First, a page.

The normal volunteer individuals included 120 shoulder joints in 30 males and 30 females (a mean age of 50.5 years) who underwent MRI. The average body mass index (BMI) was 23.4 ± 2.5. Exclusion criteria included rheumatoid arthritis, previous shoulder surgery, previous trauma, and/or abnormal radiographs. Our institutional review board does not require its approval or informed consent for the review of normal volunteers' images. The normal volunteers' rights are protected by law.

The MRI protocol

MRI was performed using a 1.5-T system (Avanto; Siemens Medical Solutions, Germany). A phased-array surface coil was centered over the glenohumeral joint and strapped in place. The arm position was standardized, with the thumb pointing upward in a neutral position. T1-weighted spin-echo images were obtained in the transverse plane (repetition time/echo time [TR/TE] = 624 ms/11 ms; section thickness, 3 mm; intersection gap, 0.3 mm; field of view (FOV), 18 cm; matrix size, 256 × 256). In the sagittal oblique plane, parallel to the glenohumeral joint (TR/TE = 550 ms/15 ms; section thickness, 3 mm; intersection gap, 0.3 mm; FOV, 18 cm; matrix size, 256 × 256), fat-suppressed proton-density weighted spin-echo images were obtained in the coronal oblique plane, paralleling the long axis of the supraspinatus tendon (TR/TE = 3000 ms/34 ms; section thickness, 3 mm; intersection gap, 0.3 mm; FOV, 18 cm; matrix size, 256 × 256). The same MRI protocol was for both the transverse and sagittal oblique planes. T2-weighted spin-echo images were obtained in the coronal oblique plane (TR/TE = 3700 ms/84 ms; section thickness, 3 mm; intersection gap, 0.3 mm; FOV, 18 cm; matrix size, 256 × 256).

Analysis of the MRI images

A qualitative MRI evaluation of the rotator interval was performed. The fat distribution types in the RCI, and CHL types were analyzed on sagittal T1-weighted spin-echo oblique images through consensus by two staff radiologists with 8 years and 20 years of experience in musculoskeletal radiology, respectively. The fat in the RCI was inspected in two regions (above and below the CHL) on sagittal T1-weighted spin-echo oblique images. The fat in the RCI was above and below the CHL with regard to fat signal intensity or obliteration that was classified as marked fat, mild fat, or none (obliteration of the fat). The fat distribution types in the RCI were classified into Type A (fat distribution was marked above and below the CHL, with the area of fat signal intensity above the CHL roughly equaling the area of fat signal intensity below the CHL), Type B (fat distribution type was marked above the CHL and mild below the CHL, with the area of fat signal intensity above the CHL roughly exceeding the area of fat signal intensity below the CHL), Type C (fat distribution type was mild above the CHL and marked below the CHL, with the area of fat signal intensity below the CHL exceeding the area of fat signal intensity above the CHL), Type D (fat distribution type was mild above the CHL and mild below the CHL), or Type E (fat distribution type was obscuration above and below the CHL).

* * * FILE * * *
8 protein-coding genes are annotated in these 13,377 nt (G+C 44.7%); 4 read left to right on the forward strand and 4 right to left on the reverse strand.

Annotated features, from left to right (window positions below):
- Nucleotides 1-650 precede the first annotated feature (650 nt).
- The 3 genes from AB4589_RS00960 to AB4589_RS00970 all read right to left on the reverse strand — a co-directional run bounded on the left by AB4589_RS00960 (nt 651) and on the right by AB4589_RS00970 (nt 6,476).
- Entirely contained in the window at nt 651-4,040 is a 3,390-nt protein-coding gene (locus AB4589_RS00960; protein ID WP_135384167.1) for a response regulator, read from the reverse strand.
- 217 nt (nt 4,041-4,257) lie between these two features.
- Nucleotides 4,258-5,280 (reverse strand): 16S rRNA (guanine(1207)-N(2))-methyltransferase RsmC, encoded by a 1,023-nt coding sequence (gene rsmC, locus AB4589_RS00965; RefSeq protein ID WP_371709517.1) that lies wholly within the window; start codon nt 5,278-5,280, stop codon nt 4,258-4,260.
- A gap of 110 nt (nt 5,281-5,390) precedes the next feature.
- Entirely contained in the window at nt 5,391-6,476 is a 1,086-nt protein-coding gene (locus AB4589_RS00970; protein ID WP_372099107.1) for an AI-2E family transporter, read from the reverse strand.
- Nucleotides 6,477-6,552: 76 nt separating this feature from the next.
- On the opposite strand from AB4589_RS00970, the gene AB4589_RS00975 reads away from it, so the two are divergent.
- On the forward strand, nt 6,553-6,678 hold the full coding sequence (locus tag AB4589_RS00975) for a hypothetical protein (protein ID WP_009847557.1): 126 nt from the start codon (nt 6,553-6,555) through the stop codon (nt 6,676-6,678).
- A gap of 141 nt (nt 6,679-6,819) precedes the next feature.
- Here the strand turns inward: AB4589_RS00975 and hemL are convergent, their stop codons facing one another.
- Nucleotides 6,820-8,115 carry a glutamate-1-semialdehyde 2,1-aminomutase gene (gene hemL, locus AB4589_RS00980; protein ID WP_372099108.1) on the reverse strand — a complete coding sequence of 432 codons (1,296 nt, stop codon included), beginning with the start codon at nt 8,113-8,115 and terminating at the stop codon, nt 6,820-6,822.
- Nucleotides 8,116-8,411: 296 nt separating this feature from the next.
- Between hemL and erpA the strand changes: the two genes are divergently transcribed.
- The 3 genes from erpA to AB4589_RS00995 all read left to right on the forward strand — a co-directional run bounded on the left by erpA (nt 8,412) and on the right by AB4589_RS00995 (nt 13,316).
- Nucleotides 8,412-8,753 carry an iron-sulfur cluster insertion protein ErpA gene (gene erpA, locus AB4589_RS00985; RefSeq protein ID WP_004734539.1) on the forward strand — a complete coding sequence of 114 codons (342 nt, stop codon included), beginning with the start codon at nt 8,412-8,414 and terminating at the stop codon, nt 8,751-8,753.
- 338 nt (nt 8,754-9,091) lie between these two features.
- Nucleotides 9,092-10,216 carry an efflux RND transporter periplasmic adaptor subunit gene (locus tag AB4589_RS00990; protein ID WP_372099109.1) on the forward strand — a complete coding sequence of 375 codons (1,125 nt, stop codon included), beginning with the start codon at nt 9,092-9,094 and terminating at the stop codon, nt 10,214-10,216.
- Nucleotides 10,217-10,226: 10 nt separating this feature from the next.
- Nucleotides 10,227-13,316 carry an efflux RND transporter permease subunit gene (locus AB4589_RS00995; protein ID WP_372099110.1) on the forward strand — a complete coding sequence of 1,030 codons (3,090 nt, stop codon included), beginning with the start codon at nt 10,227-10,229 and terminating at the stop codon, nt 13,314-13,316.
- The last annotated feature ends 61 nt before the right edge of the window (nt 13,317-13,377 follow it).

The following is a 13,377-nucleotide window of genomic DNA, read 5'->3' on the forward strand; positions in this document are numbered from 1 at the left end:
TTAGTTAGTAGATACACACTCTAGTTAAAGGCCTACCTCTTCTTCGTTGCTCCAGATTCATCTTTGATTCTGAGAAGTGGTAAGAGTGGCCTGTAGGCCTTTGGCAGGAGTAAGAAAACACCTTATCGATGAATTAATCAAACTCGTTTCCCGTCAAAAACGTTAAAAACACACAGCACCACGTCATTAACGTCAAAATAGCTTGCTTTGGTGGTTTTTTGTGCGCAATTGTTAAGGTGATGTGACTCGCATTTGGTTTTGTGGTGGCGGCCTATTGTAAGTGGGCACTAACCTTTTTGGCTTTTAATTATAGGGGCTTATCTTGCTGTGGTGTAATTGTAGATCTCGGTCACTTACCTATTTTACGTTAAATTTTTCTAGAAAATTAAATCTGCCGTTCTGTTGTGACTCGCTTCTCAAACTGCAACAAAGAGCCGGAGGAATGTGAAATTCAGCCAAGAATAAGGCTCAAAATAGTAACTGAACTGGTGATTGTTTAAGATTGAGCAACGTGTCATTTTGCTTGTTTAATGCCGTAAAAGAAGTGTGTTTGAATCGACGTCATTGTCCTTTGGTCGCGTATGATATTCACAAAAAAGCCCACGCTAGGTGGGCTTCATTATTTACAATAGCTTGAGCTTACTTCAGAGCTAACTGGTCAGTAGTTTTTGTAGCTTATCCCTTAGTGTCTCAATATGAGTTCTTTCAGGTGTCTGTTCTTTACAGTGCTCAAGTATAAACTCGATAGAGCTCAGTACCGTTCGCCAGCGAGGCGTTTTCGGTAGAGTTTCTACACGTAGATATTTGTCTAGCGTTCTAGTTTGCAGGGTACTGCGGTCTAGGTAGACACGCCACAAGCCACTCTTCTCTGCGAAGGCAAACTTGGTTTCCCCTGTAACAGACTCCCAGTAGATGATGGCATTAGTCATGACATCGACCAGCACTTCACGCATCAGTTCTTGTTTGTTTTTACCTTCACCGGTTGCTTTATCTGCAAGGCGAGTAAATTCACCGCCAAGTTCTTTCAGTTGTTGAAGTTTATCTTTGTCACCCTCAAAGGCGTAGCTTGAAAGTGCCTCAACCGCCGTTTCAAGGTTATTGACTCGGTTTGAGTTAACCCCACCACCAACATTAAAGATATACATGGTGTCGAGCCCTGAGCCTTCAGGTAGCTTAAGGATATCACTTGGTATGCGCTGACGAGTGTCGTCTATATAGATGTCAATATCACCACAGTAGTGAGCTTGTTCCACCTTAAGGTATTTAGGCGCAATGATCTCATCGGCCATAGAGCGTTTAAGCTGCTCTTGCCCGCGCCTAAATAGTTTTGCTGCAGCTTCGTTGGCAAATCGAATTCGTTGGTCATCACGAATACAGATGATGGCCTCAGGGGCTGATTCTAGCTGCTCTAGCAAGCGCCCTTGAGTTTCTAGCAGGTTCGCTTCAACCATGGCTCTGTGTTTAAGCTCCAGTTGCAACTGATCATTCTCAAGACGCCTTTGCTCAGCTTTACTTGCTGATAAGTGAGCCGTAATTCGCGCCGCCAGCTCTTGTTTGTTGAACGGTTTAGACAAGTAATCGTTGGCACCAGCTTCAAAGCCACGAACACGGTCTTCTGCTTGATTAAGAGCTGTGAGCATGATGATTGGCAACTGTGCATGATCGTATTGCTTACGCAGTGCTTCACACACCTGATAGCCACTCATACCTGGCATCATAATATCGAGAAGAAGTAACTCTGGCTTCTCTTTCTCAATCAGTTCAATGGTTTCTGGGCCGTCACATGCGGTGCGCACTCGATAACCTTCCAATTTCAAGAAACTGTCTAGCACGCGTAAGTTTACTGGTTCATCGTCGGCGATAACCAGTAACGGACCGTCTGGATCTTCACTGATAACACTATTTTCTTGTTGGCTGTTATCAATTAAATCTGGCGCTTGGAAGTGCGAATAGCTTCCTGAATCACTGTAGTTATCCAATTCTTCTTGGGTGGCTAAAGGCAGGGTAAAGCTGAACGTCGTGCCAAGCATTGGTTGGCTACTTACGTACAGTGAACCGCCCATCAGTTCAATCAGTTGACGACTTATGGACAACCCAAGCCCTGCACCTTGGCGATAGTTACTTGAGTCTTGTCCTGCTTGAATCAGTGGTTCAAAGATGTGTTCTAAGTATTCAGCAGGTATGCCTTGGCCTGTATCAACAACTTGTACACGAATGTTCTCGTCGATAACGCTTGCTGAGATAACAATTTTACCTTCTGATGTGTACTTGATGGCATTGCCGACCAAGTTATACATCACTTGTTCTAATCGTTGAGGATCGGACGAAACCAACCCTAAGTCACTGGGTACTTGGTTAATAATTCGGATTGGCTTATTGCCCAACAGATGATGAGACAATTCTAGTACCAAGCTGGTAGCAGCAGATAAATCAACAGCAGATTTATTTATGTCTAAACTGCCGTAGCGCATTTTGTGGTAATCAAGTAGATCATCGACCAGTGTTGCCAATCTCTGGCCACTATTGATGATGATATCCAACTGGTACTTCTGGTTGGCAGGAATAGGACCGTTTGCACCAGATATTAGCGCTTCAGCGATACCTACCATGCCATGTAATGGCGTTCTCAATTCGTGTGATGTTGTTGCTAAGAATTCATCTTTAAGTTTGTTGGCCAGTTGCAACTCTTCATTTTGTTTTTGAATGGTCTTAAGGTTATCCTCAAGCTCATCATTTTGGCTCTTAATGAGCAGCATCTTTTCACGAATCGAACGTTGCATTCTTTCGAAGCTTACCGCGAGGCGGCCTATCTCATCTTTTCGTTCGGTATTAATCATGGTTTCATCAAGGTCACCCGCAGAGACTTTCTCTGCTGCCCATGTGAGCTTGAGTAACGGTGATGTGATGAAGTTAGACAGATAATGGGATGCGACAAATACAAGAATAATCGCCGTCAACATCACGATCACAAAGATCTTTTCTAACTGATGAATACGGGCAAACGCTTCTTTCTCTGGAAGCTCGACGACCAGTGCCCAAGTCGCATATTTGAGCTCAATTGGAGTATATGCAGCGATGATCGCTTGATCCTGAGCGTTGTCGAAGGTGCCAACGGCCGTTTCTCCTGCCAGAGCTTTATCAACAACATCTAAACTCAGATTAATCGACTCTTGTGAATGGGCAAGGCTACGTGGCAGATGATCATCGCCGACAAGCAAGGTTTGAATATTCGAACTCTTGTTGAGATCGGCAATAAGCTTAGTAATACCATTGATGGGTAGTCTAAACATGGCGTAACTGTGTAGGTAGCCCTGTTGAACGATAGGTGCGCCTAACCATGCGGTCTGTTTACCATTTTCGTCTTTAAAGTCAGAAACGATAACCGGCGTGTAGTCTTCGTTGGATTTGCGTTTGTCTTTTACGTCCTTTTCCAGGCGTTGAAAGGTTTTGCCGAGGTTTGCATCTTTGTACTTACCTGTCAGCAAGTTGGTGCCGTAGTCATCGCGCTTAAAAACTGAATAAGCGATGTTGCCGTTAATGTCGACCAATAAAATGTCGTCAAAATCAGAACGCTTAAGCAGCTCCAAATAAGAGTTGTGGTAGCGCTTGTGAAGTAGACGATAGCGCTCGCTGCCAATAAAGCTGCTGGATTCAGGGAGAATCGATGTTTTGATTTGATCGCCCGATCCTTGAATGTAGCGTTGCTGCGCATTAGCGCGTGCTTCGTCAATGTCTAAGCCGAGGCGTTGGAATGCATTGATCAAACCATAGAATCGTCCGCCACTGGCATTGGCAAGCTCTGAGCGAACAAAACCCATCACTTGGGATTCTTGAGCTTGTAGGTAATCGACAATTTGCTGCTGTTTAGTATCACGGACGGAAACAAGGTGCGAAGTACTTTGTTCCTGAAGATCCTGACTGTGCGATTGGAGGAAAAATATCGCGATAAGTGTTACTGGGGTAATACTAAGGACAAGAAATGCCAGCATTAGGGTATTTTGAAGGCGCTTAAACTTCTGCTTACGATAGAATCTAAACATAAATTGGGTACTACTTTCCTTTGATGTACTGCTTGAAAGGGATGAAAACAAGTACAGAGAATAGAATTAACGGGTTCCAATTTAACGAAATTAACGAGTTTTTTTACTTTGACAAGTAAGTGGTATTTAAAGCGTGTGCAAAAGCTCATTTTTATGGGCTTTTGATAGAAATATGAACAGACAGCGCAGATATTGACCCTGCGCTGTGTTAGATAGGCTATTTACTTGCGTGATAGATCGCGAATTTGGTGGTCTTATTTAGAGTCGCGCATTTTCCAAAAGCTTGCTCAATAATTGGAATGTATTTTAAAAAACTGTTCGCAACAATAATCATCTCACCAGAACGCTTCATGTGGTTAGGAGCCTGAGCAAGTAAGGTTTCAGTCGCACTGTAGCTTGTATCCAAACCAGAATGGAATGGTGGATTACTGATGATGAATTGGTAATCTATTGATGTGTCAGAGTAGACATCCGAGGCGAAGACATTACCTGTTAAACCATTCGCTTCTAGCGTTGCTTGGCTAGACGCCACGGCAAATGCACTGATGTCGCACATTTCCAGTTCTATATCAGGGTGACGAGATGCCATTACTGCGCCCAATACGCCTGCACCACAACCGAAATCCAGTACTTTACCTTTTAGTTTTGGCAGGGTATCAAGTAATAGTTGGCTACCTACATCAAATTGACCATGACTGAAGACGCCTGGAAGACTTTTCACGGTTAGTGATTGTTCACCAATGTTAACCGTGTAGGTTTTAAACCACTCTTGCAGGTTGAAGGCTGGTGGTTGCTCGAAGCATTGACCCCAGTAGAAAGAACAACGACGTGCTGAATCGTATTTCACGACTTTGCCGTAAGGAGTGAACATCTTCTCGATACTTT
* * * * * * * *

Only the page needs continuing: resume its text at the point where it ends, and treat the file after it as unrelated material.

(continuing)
The CHL type included the upsloping type (the origination of CHL from the posterior aspect of the coracoid process was lower than the insertion of CHL in the RCI), downsloping type (the origination of CHL from the posterior aspect of the coracoid process was higher than the insertion of CHL in the RCI), horizontal type (the origination of CHL from the posterior aspect of the coracoid process was parallel to the insertion of CHL in the RCI), and unseen type (the distinct fatty tissue surrounding the CHL had disappeared, and the CHL could not be measured), according to the insertion of the CHL in the RCI. The thickness of the CHL was measured at its widest portion within the rotator interval on sagittal T1-weighted spin-echo oblique images by a fellow in musculoskeletal radiology who was blinded to the use of CHL thickness. Rotator cuff tendons were also evaluated using MRI.

Statistical analysis

Statistical analysis was completed using the SPSS software program SPSS version 13.0 for Windows (SPSS, Inc., Chicago, IL, USA). A Chi-square test was used to analyze the data for the fat distribution type, the rate of CHL visualization, and CHL type. An independent t-test was used to analyze the maximum thickness of CHL for different lateral shoulders and different gender shoulders. The results of the CHL thickness analysis were then expressed as a mean ± standard deviation for each group. The Pearson correlation test was used to analyze the correlation measures between CHL thickness and BMI. Two-tailed hypothesis tests were used, and local statistical significance was assumed to be P < 0.05 for all parameters.


  Results Top


The sagittal oblique T1-weighted image demonstrated that the CHL appeared a flat, homogeneous, hypointense band. However, the CHL from some shoulders could not be measured on the sagittal oblique images because of the complete obliteration surrounding the CHL [Figure 1] and [Figure 2].